Scientists grew cardiac muscle cells on a thin polymer film, then tested the cells’ ability to contract. As they contract, the cells distort the shape of the polymer.
How my personal experiences prompted "Prescription: Networking."
Biomedical editor Emily Singer had a diffusion tensor scan, a variation of MRI that allows scientists to visualize the brain’s white matter, at UCLA. Neuroscientist Andrew Frew used brain imaging software from BrainLab to create these movies, highlighting different sections of white matter.
Over the last several years, vast amounts of natural gas have been found in the Marcellus shale that lies underneath vast areas of western New York, western and northern Pennsylvania, and parts of Ohio and West Virginia. If geologists are right, the Marcellus shale could be the world’s second-largest natural-gas field in the world. The natural gas is held tightly trapped in the shale, but advanced drilling techniques have made it economical to drill for the gas. Much of the activity is centered in the counties south of Pittsburgh.
Richard Haier, a psychologist and emeritus professor at the University of California, Irvine, explains how brain imaging is shedding light on intelligence.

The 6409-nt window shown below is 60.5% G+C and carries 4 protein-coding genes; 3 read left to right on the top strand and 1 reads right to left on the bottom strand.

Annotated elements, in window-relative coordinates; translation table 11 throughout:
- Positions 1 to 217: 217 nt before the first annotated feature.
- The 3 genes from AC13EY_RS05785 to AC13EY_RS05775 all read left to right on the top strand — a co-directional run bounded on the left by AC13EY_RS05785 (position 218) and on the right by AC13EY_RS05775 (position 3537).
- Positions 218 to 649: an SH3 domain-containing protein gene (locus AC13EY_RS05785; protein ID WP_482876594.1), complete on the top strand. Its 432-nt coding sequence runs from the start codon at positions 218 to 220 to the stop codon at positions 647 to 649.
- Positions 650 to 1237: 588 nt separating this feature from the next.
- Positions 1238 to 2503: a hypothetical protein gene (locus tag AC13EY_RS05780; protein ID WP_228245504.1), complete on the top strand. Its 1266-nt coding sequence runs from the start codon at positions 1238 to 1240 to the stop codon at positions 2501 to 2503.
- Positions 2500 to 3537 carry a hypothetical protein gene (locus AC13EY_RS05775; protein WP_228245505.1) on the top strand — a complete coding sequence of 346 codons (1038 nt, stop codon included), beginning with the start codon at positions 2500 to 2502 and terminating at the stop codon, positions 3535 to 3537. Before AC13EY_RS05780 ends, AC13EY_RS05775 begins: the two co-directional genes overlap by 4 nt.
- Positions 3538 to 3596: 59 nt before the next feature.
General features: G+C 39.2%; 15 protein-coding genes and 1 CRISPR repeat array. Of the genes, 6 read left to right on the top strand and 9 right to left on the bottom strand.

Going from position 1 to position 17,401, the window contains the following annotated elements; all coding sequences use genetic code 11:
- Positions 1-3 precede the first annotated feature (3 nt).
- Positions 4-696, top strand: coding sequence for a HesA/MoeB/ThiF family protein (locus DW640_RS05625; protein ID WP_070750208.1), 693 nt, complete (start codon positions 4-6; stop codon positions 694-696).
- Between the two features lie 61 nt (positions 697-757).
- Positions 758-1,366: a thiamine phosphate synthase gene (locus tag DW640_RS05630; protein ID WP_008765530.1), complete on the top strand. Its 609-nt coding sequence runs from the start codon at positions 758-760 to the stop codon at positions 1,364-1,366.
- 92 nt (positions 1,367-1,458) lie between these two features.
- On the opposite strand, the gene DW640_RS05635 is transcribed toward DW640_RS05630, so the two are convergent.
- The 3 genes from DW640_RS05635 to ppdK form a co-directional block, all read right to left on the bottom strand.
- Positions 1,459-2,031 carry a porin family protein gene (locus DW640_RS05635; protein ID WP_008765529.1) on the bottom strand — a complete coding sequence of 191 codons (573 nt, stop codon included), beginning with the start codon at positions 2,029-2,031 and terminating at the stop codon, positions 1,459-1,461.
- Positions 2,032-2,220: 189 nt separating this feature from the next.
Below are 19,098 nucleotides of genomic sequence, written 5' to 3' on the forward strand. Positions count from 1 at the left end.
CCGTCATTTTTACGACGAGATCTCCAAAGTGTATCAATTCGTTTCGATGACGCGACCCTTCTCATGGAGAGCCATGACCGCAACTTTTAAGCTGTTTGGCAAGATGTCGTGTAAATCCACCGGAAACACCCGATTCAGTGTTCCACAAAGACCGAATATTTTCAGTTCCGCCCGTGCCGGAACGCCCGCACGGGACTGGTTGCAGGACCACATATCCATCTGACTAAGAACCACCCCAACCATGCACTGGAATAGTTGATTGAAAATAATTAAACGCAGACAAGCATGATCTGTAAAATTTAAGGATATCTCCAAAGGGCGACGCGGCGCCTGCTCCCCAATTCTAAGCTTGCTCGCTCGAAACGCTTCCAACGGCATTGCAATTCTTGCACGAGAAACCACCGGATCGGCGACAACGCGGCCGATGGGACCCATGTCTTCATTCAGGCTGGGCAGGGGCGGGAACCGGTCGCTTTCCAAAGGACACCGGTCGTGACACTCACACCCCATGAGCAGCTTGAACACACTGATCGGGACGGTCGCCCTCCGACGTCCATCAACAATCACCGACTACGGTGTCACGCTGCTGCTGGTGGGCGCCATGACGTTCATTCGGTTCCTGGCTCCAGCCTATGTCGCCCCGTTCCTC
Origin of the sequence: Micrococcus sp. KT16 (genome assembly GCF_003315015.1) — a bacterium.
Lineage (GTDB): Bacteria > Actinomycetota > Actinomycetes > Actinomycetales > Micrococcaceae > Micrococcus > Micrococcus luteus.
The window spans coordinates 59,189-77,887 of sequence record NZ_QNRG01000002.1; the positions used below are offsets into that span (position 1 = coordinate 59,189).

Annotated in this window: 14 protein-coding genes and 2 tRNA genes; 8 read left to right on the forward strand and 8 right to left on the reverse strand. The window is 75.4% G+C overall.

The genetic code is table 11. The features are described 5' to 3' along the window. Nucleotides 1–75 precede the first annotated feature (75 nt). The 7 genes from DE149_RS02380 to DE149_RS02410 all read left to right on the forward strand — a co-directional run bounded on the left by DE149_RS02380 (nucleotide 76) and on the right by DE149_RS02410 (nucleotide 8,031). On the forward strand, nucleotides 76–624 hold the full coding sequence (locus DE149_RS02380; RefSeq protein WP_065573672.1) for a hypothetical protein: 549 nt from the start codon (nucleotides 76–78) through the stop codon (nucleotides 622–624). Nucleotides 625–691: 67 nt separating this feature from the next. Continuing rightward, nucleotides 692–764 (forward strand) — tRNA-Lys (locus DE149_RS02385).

Berkeley researcher Cyrus Wadia talks about his vision for the future of solar energy and demonstrates how to make a solar cell from fool’s gold.
What is the legacy of the Apollo program, and what can we learn from it to help us confront the scientific and engineering challenges of our own time? This short film kicked off the "Giant Leaps" Symposium commemorating the 40th anniversary of the first moon landing. The symposium was organized by the MIT Aeronautics and Astronautics Department, and held at MIT on June 11, 2009.
This video explains the Bokode concept of embedding small optical tags easily readable by normal cameras.
This robofish prototype, less than a foot long, swims via a single motor.
A student takes a tour of the Institute in the LOLrioKart.